Life - WANTING VS. INTENTION
by Suma Varughese
Wanting, though necessary, stems from a dissatisfaction with the present and may be counter-productive. But intent comes from an acceptance of what is and a calm determination whose power goes beyond us
Recently, I have been struck by the enormous difference between the two mental states of want and intent. Want is necessary. Without it, we would never achieve anything, never understand the dictates of our soul, never grow. However, the state of want by itself can be counterproductive to the process of realization of the end. Whatever we long for, let's say a holiday, a lottery win, a promotion, marriage or true love, may not happen simply because we want it to. Indeed chances are that the more we want it, the more it may fight shy of presenting itself before us. Why is that so?
The spiritual masters explain the phenomenon by telling us that we get what we want. When we are locked in a state of want, what we will get is more want, naturally. How does this happen? Any want or desire stems from a sense of dissatisfaction with the present. Longing for a holiday means that we long to get away from the existing circumstances. Pining for a win at Lotto indicates our discontent with our present levels of income. Looking for a marriage partner reflects on the inadequacy of singlehood and so on. All want comes from a resistance to the present and as such it actually disturbs the mind.
A mind consumed with longing is never peaceful and complete with itself. Imagine Devdas, Indian romantic character, for instance, who is so consumed with longing for his childhood sweetheart that he is totally unaware of the presence of love closer to him or of the possibilities of life itself. Living in a haze of unrequited love and alcohol fumes, he ends his life faithful to just one thing, a longing for something that is irrevocably past. Perhaps this is the stuff of romantic legend, but also an indicator of a pretty impotent life surely?
Many of us are like Devdas in some or other aspect of life. Perhaps we have a specific idea of a marriage mate. And when we do marry and find that our spouse does not live up to our ideal image, we renounce him/her in our heart forever, and live in longing for what might have been.
As seekers, all of us know how frustrating it is to be not in that fabled spot of absolute happiness, total equilibrium and peace of mind that we long to be in. This is particularly acute when we hit a rocky patch and become aware, to our chagrin, how fragile is our control over our thoughts and feelings. If only we could get control over our feelings, if only the turbulence of the thoughts would settle down, if only we could get to that stage where nothing and nobody can disturb us!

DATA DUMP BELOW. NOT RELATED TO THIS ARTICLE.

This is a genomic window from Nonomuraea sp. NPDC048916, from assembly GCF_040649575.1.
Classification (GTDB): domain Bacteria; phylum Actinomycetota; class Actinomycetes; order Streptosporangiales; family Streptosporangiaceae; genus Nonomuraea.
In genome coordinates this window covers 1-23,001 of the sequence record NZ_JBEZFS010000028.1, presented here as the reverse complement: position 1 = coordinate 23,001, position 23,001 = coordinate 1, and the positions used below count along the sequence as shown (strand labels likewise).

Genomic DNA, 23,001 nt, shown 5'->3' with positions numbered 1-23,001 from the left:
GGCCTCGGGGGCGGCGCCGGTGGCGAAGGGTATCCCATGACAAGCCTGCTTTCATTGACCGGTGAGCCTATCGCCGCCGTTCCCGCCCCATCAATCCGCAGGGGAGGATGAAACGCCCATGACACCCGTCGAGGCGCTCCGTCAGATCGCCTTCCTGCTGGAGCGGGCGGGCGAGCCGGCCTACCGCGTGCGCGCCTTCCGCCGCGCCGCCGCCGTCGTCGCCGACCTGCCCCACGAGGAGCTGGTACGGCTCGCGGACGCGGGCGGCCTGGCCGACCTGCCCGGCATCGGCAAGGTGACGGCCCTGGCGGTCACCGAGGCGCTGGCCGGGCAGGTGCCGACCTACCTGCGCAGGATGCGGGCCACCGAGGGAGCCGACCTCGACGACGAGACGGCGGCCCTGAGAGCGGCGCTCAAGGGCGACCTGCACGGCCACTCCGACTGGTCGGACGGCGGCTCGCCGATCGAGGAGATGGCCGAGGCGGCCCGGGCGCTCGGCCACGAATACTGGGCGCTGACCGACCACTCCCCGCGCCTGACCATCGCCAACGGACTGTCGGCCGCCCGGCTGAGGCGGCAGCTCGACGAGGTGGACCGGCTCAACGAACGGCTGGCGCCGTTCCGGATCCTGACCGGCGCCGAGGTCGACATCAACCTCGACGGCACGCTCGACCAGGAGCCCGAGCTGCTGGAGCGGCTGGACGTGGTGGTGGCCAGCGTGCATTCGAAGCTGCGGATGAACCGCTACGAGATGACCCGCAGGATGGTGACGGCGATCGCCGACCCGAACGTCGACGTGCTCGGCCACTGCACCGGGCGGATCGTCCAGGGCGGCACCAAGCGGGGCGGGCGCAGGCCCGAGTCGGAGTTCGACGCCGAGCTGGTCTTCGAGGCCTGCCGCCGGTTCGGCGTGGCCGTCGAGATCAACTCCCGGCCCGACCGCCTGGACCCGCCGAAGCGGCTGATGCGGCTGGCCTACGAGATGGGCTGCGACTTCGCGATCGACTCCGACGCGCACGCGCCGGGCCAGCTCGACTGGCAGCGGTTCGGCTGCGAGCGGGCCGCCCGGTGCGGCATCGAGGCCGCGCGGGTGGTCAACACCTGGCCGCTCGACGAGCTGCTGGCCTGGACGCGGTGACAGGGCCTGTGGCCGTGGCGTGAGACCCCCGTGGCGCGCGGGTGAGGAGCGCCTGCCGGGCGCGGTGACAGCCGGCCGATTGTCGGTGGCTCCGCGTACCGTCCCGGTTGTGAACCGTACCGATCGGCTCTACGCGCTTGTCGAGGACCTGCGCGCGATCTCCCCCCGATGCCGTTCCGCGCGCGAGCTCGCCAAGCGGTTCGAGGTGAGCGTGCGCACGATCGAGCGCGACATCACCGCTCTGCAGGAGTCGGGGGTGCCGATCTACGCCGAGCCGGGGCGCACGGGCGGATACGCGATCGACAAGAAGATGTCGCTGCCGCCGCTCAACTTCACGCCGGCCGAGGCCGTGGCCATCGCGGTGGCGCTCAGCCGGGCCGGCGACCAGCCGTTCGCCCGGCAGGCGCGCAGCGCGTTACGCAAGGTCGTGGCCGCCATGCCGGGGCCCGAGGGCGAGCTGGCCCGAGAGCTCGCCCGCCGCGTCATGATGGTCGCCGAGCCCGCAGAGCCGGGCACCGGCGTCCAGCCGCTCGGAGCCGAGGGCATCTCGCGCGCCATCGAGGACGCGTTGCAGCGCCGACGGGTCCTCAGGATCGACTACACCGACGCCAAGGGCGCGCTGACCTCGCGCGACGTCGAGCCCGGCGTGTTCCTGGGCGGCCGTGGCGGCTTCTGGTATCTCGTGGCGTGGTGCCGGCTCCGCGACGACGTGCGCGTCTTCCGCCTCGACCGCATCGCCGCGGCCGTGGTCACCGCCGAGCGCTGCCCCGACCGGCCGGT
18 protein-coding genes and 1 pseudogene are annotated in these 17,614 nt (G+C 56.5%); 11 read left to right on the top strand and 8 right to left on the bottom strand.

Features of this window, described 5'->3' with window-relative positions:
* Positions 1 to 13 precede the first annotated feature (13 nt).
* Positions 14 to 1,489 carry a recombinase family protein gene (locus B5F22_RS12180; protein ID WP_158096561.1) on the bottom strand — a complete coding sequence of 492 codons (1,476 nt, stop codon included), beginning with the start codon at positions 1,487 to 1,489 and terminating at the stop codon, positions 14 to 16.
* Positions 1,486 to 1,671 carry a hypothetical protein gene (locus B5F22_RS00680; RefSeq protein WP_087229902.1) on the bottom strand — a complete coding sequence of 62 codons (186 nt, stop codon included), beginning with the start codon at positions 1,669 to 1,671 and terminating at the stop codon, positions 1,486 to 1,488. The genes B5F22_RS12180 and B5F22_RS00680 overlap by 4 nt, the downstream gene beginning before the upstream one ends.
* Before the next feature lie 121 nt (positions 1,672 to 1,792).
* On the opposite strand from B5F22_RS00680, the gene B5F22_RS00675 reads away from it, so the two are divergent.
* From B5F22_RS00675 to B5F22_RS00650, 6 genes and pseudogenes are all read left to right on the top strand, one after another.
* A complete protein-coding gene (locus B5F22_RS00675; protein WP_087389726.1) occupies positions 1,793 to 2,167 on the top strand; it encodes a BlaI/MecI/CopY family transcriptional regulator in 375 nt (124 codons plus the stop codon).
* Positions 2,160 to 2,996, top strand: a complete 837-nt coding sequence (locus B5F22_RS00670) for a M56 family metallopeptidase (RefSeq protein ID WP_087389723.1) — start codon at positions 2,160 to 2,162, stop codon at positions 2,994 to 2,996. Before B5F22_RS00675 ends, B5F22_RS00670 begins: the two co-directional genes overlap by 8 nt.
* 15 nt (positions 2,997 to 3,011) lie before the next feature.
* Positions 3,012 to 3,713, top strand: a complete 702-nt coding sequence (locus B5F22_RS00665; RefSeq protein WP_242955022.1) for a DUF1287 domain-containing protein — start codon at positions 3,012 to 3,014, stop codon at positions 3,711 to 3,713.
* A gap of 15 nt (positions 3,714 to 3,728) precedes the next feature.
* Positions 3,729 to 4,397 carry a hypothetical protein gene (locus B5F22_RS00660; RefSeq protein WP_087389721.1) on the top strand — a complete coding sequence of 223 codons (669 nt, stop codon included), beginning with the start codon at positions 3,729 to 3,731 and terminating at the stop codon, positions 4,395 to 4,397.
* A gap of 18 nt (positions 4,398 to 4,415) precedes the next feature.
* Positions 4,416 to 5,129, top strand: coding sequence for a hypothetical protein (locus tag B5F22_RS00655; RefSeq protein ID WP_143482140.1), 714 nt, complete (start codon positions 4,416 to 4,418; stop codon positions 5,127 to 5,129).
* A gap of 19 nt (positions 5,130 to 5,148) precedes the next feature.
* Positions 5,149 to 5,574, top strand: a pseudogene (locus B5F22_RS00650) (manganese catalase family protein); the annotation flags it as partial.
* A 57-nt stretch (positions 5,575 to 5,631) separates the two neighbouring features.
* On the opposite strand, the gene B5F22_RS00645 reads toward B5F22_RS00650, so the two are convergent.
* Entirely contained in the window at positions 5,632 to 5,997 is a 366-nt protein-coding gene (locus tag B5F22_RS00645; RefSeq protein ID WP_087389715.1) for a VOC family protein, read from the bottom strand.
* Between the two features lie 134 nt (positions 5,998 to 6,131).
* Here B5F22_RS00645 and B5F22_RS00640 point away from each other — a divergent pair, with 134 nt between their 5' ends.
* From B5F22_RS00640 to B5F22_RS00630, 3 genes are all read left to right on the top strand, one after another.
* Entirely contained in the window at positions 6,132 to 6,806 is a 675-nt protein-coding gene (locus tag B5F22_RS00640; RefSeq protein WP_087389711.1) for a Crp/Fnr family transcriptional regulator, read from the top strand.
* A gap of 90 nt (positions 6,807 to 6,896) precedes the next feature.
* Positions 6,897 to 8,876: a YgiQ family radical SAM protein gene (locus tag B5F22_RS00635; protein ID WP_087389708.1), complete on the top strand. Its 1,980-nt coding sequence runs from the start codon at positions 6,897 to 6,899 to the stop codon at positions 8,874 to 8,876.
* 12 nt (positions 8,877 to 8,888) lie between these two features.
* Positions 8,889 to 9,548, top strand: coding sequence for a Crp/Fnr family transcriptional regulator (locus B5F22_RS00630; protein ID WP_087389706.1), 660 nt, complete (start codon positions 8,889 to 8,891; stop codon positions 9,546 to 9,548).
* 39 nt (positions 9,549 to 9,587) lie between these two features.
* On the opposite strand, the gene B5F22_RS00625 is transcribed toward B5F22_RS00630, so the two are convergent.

The more we want it, the more we get locked into our unwelcome thoughts and feelings and liberation has never seemed so far away. No wonder the sages say that at the final stage, even the desire for liberation must drop. Because want comes from a resistance of what is, it actually cuts us off from the larger forces of life and stops what we want from manifesting itself.
Intent, on the other hand, comes from a calm acceptance of the present moment. An intention for good health would emerge from a dispassionate acceptance of our present ill health, and a dogged determination to get the better of it. Because we do not avert our gaze from what is, we can actually determine what it is we need to do to heal ourselves.
Do we need a change of diet or lifestyle? A change of doctors, perhaps? Or the implementation of some exercise routine in our life? Whatever the need we act on it, and even if we may slip and slide in the beginning, the intention holds us firmly to the end task until it is achieved. This kind of calm determination has a power that goes beyond us.
The very universe conspires to bring about what we want, for it comes from a calm mind and a fusion of desires. We are no longer caught between resisting what is and longing for what we want. Intention comes from a one-pointed mind. For the state of intention to occur, we need a level of confidence in our ability to fulfill our wishes and our powers of determination and endurance. As these increase, our intentions become more powerful. We can reach the stage, for instance, when we can drop our addictions and habits in a moment, simply because of the power of our intention.
There is a yoga master I once knew, who used to tell students addicted to smoking or drinking, ''Drop it!'' And a few actually did! Here the intention came from the master and was compounded by the faith the students had in him, but there is no reason why this should not occur by itself. The ultimate level of intention, of course, is when we can use it to impact the elements of which the universe and we are composed of and to generate changes within them.
For this, of course, such a level of attunement to the universe is needed that one must be no less than enlightened. At that moment, our powerful intentions can manifest the miracles that are associated with men of God. With intention on our side, there is very little we cannot achieve. Great dreams and ambitions become possible because that diehard determination chews up everything that may oppose it. With intention by our side, the world is our oyster.